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Published on March 17th, 2008 | by Michelle Bennett

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In-Depth Look at Clean Sewage Tech

March 17th, 2008 by  


sewage purification requires precise labeling of pipesThere’s been a lot of focus on renewable energy on Cleantechnia recently but energy is not the only “clean” tech out there. What about recycling wastes? What about recycling… human wastes? What’s the difference between traditional wastewater treatment and sewage purification (also known as ‘indirect potable water reuse”)? Is it safe and cost-effective? And does it smell like… you know…? Turns out, it’s a lot cleaner than you think.

Let’s get the “yuck” factor out of the way. If you’ve ever passed a waste water treatment plant on a hot day, you probably got a whiff of what we’re talking about: the result of all our glorious indoor plumbing. Traditional waste-water treatment has one main goal: “reduce pollutants in wastewater to a level nature can handle.” When they’re done filtering out most of the undesirables, they release it into a waterway – in fact most major waterways. These traditional plants handle everything that goes down the drain: sewage, runoff, litter, chemicals, and even medication. This cloudy mix includes dreaded disease-causing bacteria but also nutrients, minerals and metals. Here are the basic steps for normal waste water treatment:

1) Screen and Grind: Everything that washes into our sewers is supposed to end up at the plant. This includes sticks, trash, and plenty of “unmentionable” solid particles. The first step to treatment is to grind everything down to a manageable size. Now the pipes won’t get backed up (that’s one hell of a clog) and the next steps can work their magic.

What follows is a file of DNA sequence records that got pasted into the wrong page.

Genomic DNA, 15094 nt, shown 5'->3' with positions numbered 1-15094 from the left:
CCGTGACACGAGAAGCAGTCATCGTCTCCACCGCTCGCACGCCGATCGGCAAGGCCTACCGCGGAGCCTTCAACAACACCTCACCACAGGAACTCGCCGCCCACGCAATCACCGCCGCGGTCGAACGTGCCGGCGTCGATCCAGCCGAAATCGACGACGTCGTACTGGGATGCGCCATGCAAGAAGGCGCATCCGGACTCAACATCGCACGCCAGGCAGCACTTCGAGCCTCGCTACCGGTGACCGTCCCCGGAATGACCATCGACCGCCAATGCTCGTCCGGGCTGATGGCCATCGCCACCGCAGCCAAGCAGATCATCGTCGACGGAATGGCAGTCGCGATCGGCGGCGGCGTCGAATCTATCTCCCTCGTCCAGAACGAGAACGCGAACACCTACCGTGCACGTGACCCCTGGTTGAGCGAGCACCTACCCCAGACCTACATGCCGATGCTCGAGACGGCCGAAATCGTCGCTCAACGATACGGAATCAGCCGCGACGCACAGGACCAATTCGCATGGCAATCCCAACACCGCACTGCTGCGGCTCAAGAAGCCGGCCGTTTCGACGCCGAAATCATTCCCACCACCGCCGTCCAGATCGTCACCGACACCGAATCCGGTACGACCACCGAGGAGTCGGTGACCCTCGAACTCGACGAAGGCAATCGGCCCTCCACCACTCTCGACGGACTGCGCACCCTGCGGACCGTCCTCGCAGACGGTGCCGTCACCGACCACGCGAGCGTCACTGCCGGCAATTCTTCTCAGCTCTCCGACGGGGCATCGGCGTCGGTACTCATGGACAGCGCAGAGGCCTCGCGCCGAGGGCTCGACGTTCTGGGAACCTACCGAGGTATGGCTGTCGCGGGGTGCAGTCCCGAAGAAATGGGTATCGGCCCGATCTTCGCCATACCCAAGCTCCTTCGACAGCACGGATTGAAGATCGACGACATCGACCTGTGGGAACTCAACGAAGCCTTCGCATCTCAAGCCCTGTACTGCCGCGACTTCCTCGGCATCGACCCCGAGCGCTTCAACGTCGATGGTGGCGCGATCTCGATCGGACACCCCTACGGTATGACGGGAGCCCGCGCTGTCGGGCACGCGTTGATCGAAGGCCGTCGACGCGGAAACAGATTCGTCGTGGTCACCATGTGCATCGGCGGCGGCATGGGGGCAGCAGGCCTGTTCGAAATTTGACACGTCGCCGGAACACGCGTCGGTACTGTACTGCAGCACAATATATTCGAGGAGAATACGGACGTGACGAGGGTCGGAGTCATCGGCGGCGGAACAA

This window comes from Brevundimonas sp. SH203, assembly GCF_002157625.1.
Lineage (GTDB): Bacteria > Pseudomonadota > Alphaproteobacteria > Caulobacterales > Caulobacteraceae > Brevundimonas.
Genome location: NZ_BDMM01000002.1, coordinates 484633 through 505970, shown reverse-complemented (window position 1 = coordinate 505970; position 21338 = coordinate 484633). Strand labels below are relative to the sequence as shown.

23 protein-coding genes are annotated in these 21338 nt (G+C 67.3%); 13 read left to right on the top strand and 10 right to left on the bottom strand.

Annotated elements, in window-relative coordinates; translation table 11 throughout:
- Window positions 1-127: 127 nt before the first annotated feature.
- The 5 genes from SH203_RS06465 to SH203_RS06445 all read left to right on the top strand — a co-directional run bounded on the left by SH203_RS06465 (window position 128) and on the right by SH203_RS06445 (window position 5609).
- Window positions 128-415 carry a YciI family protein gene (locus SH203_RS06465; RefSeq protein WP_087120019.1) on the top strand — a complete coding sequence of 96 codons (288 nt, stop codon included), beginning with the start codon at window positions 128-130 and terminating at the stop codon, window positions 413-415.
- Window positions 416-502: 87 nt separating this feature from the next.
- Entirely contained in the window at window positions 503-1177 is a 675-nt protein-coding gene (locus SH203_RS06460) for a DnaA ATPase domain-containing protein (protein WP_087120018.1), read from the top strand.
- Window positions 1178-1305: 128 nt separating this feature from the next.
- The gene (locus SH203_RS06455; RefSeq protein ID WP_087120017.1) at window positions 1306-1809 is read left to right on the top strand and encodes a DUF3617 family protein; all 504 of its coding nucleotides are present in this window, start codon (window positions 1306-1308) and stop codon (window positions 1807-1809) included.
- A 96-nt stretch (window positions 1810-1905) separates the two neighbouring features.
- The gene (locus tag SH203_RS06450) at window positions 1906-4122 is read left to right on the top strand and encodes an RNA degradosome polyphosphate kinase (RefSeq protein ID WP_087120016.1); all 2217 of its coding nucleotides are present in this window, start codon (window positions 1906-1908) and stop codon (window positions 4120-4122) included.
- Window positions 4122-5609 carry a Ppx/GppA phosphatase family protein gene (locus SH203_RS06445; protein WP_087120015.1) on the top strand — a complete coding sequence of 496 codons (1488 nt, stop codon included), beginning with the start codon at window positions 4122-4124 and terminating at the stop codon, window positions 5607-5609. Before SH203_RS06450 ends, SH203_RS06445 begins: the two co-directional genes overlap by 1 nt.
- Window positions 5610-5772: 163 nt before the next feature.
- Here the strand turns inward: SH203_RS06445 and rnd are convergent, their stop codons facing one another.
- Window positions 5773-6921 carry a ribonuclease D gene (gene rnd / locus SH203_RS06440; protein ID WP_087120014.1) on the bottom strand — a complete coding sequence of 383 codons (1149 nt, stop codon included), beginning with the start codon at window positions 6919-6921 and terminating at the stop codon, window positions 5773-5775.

2) Separation: The next step is to separate the grease and solid particles from the more manageable waste water.Everything sits quietly in a tank (or perhaps moves slowly through pipes) until the most difficult ingredients, called “sludge” can be skimmed off the top and bottom. These require special treatment. Anaerobic bacteria and sometimes caustic chemicals are used to decompose sludge. The bulk of wastewater, now deemed “clear,” (but not clean) moves on to the next major step.

3) Micro Dine-In: The “clear” wastewater is fed to bacteria that happily eat organic materials. There are many different ways to feed these helpful bacteria, but the result is always the same: the organic material is digested away, leaving disease-causing bacteria, nutrients, and other chemicals behind. Now the waste water moves on to the final stage before being released into a river or ocean.